Thoracic and Lumbosacral Spinal Injuries – Physioscare

Thoracic and Lumbosacral Spinal Injuries
Spread the love

Thoracic and Lumbosacral Spinal Injuries

Thoracolumbar spine is generally regarded as extending from 10th thoracic vertebrae to 2nd lumbar vertebrae and is the transitional area between the kyphotic upper thoracic spines to the lordotic lumbar spine. The three-column concept has already been described. Anterior column- load bearing structure and the posterior column functions as motion limiters as well as load bearing structures. Mercifully, the thoracolumbar injuries spare the upper limbs and vital functions.
 Thoracic & Lumbar Spine Injuries- by
Thoracic & Lumbar Spine Injuries

Mechanism of Injury

• Fall from a height.
• RTA: Seat belt injury (chance fracture).
• Other causes like gunshot injuries, assault, etc.

Mc Afee’s Classification—3-Column Classification

Wedge Compression
Isolated failure of anterior column due to forward flexion. No neurological deficit.

Stable Burst Fractures
Anterior and middle columns fail. No loss of integrity of posterior elements.

Unstable Burst Fractures
Anterior,Posterior and middle column fail in compression. Post-traumatic kyphosis and neural symptoms are present.

Chance Fracture (Seatbelt injury)
It is seen in people who wear a lap belt without a shoulder harness. Horizontal avulsion fracture of vertebral bodies caused by flexion about an axis anterior to the anterior longitudinal ligament. A strong tensile force pulls entire vertebrae apart.

Flexion Distraction Injury
Flexion axis is posterior to the anterior longitudinal ligament. Anterior column fails in compression. Middle and posterior columns fail in tension. It is unstable because supraspinous, interspinous and ligamentum flavum fail.

Translational Injuries
Malalignment of neural canal-  totally disrupted. All three columns fail in shear. At the affected level, one part of sacral canal-  displaced in the transverse plane.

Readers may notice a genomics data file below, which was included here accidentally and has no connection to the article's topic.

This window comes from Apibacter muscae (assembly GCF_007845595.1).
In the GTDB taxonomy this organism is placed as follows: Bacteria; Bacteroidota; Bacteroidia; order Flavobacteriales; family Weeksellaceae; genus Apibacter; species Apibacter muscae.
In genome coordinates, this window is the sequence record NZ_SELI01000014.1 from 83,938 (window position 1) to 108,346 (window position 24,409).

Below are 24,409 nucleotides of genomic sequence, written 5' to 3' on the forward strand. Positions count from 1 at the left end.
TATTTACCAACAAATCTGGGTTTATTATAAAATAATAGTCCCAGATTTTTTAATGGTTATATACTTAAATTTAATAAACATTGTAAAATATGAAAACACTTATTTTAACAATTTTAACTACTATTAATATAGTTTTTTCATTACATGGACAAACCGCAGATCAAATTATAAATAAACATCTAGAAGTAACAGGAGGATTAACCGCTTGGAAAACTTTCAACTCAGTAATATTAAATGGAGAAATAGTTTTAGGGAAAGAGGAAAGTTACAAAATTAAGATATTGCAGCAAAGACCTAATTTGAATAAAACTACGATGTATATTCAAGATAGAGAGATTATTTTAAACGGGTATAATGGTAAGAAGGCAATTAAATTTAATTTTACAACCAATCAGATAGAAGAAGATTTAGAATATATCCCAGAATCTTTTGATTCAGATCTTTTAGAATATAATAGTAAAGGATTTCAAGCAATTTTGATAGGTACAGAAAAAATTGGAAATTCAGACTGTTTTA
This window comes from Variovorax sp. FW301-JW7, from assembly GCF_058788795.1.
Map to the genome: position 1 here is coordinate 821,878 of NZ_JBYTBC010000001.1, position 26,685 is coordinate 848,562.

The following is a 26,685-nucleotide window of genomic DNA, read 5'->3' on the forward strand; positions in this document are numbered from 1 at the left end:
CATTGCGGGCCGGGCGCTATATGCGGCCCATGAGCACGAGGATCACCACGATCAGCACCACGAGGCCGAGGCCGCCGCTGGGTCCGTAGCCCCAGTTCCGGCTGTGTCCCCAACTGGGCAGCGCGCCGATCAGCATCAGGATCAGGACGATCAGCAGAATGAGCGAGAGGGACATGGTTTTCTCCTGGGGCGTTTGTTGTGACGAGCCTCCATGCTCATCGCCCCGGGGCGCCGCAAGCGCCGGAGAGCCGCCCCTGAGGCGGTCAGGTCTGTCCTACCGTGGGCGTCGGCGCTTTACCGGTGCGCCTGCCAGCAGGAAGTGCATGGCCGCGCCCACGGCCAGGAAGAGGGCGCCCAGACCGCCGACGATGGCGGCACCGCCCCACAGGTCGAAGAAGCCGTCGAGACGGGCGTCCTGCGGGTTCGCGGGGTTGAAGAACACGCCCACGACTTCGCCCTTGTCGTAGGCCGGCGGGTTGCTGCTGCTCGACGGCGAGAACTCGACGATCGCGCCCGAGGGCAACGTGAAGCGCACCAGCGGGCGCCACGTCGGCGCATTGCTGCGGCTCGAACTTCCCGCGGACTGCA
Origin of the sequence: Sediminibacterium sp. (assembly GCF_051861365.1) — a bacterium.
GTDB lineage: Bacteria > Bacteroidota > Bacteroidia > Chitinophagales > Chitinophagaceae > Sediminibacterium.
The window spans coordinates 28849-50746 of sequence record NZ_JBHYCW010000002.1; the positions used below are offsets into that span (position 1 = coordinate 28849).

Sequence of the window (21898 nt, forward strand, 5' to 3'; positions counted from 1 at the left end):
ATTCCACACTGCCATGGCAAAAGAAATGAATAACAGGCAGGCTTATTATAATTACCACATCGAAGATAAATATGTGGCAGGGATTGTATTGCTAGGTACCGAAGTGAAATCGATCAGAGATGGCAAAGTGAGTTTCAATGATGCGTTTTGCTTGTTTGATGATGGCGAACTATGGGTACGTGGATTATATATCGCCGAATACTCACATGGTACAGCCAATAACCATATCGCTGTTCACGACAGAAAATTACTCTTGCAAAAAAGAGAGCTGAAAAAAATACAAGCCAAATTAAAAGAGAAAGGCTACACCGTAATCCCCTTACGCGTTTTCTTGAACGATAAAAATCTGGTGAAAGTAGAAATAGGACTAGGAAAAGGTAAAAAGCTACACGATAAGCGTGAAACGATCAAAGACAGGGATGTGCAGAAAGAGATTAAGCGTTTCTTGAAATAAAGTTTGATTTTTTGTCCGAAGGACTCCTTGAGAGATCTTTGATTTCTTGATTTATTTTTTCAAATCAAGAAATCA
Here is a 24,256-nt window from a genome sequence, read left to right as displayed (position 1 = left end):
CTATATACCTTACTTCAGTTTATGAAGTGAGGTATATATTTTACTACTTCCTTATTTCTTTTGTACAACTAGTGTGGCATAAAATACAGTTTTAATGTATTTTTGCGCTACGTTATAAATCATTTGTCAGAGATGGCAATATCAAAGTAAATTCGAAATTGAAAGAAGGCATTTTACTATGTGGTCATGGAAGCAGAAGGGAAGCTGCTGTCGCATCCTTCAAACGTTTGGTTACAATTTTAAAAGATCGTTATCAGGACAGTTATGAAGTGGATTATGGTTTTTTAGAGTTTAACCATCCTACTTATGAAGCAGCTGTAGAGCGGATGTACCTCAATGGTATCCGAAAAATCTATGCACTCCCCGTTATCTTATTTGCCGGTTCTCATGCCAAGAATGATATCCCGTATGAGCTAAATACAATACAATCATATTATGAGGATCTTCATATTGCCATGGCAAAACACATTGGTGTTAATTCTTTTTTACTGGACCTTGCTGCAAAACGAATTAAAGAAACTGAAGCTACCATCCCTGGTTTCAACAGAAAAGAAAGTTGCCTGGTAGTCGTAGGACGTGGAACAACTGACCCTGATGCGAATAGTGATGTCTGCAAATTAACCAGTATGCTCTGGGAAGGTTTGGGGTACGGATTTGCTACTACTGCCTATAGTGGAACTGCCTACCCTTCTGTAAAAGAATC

Spine Cord Ending- by
Spine Cord Ending

Modified Magerl Classification (AO/ASIF)

Type A: Compression varieties:
• Wedge.
• Split.
• Burst.

Type B: Distraction:
• Through posterior soft tissues (subluxation).
• Through the posterior arch (chance fracture).
• Through the anterior disk.

Type C: Multidirectional with translation:
• Anteroposterior dislocation.
• Lateral (lateral shear fracture).
• Rotational (rotational burst).

Clinical Features
The patient gives history of trauma due to RTA or fall from a height and complains of pain; posterior swelling, tenderness, palpable interspinous gap or a step may be felt. Neurological involvement may vary from paraplegia to individual nerve root involvement.

Spinal shock is present for 24 hours during which all the reflexes are lost. Cauda equina paralysis is present if the lesion is below L1. Exaggerated lumbar lordosis may be seen in old cases.

Radiography of the affected spine are taken all three views (AP, lateral and oblique). Fracture of the vertebral body, pedicles, lumbar transverse process, pedicles spinous process, etc. Disk space and neural canal narrowing is looked for.
CT scan and MRI are found to be more useful than radiographs in evaluation of spinal trauma.

This is discussed under two heads.
Management at the site of accident: This consists of careful handling of the patient suspected to have spine injury. Consider all patients with spine injury to have neurological damage, shift them to the hospital with utmost care, and caution avoiding all unnecessary movements.